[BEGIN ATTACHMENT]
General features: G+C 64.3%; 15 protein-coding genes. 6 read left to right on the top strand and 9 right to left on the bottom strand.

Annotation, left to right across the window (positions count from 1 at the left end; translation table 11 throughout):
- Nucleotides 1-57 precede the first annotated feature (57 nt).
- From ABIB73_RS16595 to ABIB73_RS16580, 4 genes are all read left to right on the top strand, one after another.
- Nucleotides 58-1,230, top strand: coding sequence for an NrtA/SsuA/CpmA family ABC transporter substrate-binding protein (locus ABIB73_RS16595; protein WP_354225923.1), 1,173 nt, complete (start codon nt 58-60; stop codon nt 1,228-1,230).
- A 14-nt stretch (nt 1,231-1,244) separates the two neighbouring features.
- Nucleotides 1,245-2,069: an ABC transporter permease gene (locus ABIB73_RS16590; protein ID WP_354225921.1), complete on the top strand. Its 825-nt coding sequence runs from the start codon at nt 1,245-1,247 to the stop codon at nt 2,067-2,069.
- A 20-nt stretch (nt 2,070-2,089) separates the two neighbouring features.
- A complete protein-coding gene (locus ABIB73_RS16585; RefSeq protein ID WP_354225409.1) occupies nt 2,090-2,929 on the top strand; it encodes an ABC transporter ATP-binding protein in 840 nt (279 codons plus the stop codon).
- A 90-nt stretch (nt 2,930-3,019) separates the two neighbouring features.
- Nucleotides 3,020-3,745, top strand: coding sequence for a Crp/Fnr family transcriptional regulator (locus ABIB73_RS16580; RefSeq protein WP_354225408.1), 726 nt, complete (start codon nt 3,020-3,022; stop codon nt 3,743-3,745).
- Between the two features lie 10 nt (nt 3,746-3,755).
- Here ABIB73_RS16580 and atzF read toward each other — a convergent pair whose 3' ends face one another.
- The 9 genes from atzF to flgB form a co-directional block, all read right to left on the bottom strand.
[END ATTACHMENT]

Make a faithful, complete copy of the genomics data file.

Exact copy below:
General features: G+C 64.3%; 15 protein-coding genes. 6 read left to right on the top strand and 9 right to left on the bottom strand.

Annotation, left to right across the window (positions count from 1 at the left end; translation table 11 throughout):
- Nucleotides 1-57 precede the first annotated feature (57 nt).
- From ABIB73_RS16595 to ABIB73_RS16580, 4 genes are all read left to right on the top strand, one after another.
- Nucleotides 58-1,230, top strand: coding sequence for an NrtA/SsuA/CpmA family ABC transporter substrate-binding protein (locus ABIB73_RS16595; protein WP_354225923.1), 1,173 nt, complete (start codon nt 58-60; stop codon nt 1,228-1,230).
- A 14-nt stretch (nt 1,231-1,244) separates the two neighbouring features.
- Nucleotides 1,245-2,069: an ABC transporter permease gene (locus ABIB73_RS16590; protein ID WP_354225921.1), complete on the top strand. Its 825-nt coding sequence runs from the start codon at nt 1,245-1,247 to the stop codon at nt 2,067-2,069.
- A 20-nt stretch (nt 2,070-2,089) separates the two neighbouring features.
- A complete protein-coding gene (locus ABIB73_RS16585; RefSeq protein ID WP_354225409.1) occupies nt 2,090-2,929 on the top strand; it encodes an ABC transporter ATP-binding protein in 840 nt (279 codons plus the stop codon).
- A 90-nt stretch (nt 2,930-3,019) separates the two neighbouring features.
- Nucleotides 3,020-3,745, top strand: coding sequence for a Crp/Fnr family transcriptional regulator (locus ABIB73_RS16580; RefSeq protein WP_354225408.1), 726 nt, complete (start codon nt 3,020-3,022; stop codon nt 3,743-3,745).
- Between the two features lie 10 nt (nt 3,746-3,755).
- Here ABIB73_RS16580 and atzF read toward each other — a convergent pair whose 3' ends face one another.
- The 9 genes from atzF to flgB form a co-directional block, all read right to left on the bottom strand.